Community & Education Hong Kong Politics & Protest

Polytechnic University head set to retire as ‘Democracy Wall’ free speech row escalates

The president of the Hong Kong Polytechnic University (PolyU) has decided he will retire after his term ends in December next year, amid criticism from students against school management.

Timothy Tong will be the fourth head of a Hong Kong university to leave his position in the coming year. Peter Mathieson of the University of Hong Kong will leave for the University of Edinburgh in January next year, Joseph Sung of the Chinese University of Hong Kong will be replaced by Rocky Tuan in June, whilst Tony Chan of the Hong Kong University of Science and Technology will leave next August.

Tong was one of the ten university heads who signed a joint statement condemning “recent abuses” of free expression on campus and calling Hong Kong independence unconstitutional.

Timothy Tong

Timothy Tong. Photo: PolyU.

It follows the appearance of pro-independence slogans across university campuses and on student union message boards commonly known as “Democracy Walls.”

PolyU management pledged to remove pro-independence slogans displayed on campus in order to protect its students and prevent them from breaking the law. The PolyU student union did not successfully elect an administration this year, but the temporary administration remains in charge of managing the Democracy Wall.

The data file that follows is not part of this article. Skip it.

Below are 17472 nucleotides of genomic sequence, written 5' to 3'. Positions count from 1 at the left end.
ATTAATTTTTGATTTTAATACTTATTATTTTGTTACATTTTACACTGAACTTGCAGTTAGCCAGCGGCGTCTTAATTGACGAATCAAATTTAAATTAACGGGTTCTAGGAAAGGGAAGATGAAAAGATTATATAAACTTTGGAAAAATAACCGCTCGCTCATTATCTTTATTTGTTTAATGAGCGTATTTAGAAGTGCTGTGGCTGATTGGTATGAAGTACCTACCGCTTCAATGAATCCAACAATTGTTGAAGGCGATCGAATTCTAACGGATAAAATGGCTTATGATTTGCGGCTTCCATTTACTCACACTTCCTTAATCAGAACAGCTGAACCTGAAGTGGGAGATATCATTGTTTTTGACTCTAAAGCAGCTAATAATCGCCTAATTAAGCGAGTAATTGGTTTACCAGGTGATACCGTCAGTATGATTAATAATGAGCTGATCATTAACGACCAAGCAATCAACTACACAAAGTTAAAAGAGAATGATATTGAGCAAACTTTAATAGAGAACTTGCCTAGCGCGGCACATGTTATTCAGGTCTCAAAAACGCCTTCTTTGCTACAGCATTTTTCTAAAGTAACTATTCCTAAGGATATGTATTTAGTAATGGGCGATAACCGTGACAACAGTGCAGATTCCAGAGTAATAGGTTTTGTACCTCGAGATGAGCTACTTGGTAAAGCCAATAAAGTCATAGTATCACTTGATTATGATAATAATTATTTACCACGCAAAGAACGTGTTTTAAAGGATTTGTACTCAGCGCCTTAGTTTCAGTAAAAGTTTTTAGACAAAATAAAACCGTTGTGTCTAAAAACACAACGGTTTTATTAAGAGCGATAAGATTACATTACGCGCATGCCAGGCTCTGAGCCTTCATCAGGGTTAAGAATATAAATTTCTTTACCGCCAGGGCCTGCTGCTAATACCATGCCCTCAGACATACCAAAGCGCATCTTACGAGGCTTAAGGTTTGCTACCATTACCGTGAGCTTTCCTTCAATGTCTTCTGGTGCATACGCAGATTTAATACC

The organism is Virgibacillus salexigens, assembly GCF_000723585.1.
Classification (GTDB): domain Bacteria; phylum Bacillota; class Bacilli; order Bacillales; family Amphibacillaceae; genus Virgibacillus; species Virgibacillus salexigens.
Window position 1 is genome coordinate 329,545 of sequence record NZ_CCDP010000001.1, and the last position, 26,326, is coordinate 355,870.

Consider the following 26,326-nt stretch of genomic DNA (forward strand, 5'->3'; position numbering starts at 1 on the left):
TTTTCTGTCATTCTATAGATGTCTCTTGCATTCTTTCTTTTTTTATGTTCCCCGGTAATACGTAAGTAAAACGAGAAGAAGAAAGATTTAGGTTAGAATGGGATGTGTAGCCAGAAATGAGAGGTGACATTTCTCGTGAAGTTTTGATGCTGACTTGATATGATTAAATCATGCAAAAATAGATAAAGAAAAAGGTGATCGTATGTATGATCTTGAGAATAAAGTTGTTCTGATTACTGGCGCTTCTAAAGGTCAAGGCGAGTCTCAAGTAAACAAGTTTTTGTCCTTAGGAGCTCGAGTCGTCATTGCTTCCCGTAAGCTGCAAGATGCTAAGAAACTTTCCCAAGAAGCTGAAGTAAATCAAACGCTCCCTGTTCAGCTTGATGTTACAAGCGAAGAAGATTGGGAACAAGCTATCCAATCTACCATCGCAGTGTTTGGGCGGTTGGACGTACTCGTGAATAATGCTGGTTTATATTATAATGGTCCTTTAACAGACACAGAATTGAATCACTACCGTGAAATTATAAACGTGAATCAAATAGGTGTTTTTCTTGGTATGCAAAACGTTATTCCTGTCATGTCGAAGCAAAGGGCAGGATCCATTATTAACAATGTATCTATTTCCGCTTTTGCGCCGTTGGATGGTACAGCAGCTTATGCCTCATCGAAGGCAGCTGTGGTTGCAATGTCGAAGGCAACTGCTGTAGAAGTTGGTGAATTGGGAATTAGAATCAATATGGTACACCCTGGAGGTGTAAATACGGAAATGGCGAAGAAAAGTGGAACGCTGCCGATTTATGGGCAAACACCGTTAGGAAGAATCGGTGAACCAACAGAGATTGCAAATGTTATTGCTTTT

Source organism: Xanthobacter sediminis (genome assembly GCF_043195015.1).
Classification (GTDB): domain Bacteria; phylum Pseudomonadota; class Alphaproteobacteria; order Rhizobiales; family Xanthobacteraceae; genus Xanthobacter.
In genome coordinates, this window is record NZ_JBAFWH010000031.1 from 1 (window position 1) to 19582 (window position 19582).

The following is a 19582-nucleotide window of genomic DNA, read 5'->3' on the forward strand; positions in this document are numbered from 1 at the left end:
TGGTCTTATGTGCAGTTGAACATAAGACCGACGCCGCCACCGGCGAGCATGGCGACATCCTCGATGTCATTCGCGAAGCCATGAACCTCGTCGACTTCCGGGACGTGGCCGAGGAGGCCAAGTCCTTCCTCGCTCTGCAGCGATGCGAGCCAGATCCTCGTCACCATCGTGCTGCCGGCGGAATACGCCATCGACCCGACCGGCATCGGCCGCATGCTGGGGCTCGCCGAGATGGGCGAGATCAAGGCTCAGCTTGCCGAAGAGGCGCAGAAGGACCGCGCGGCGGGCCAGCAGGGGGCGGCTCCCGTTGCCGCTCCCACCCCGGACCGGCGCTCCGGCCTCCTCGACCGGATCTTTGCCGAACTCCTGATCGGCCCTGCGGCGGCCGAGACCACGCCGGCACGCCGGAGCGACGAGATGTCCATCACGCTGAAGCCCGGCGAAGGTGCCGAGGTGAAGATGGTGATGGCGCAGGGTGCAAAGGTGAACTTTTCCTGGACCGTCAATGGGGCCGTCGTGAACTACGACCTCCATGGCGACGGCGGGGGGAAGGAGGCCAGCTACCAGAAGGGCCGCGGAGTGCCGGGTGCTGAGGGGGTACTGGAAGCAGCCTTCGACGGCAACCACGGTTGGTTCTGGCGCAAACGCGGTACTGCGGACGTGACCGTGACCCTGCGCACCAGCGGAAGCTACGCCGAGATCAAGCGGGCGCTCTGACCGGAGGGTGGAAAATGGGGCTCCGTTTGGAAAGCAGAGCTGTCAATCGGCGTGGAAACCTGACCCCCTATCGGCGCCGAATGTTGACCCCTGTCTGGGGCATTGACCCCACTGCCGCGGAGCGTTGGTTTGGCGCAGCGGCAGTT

However, a student monitoring group said school security guards on Tuesday had covered messages unrelated to Hong Kong independence, before removing them.

PolyU

PolyU Security guards seen covering slogans on Democracy Wall. Photo: PolyU Pavilion.

One of them was a satirical slogan asking students to “mourn Timothy Tong,” whilst another one said “no to PolyU president who suppresses freedom of expression.”

“The school has no right to handle slogans on the Democracy Wall. Removing the ‘no to PolyU president’ slogan shows that the school suppresses voices at the university without limits,” the group PolyU Pavilion said.

It also said security guards asked students to show student identity cards when pasting slogans, and they were recorded by the guards. The guards said it was school policy since Tuesday.

PolyU

PolyU Democracy Wall slogans before and after being removed. Photo: PolyU Pavilion.

Tong has been the president of the school since 2009. He said it was a challenge and an honour to serve the university, and the progress and impact it has made over recent years was admirable.

“The new level of academic and research vigour has resulted in enhanced recognition and reputation, and more importantly, our new model of education has sent forth graduates who are not only successful professionals, but also socially responsible citizens,” he wrote in a letter to alumni.

“We all can take pride in what PolyU has achieved in the past nine years or so. PolyU is well-positioned for a demanding and exciting future!”

The university’s governing council will soon launch a global recruitment drive.

Polytechnic University head set to retire as 'Democracy Wall' free speech row escalates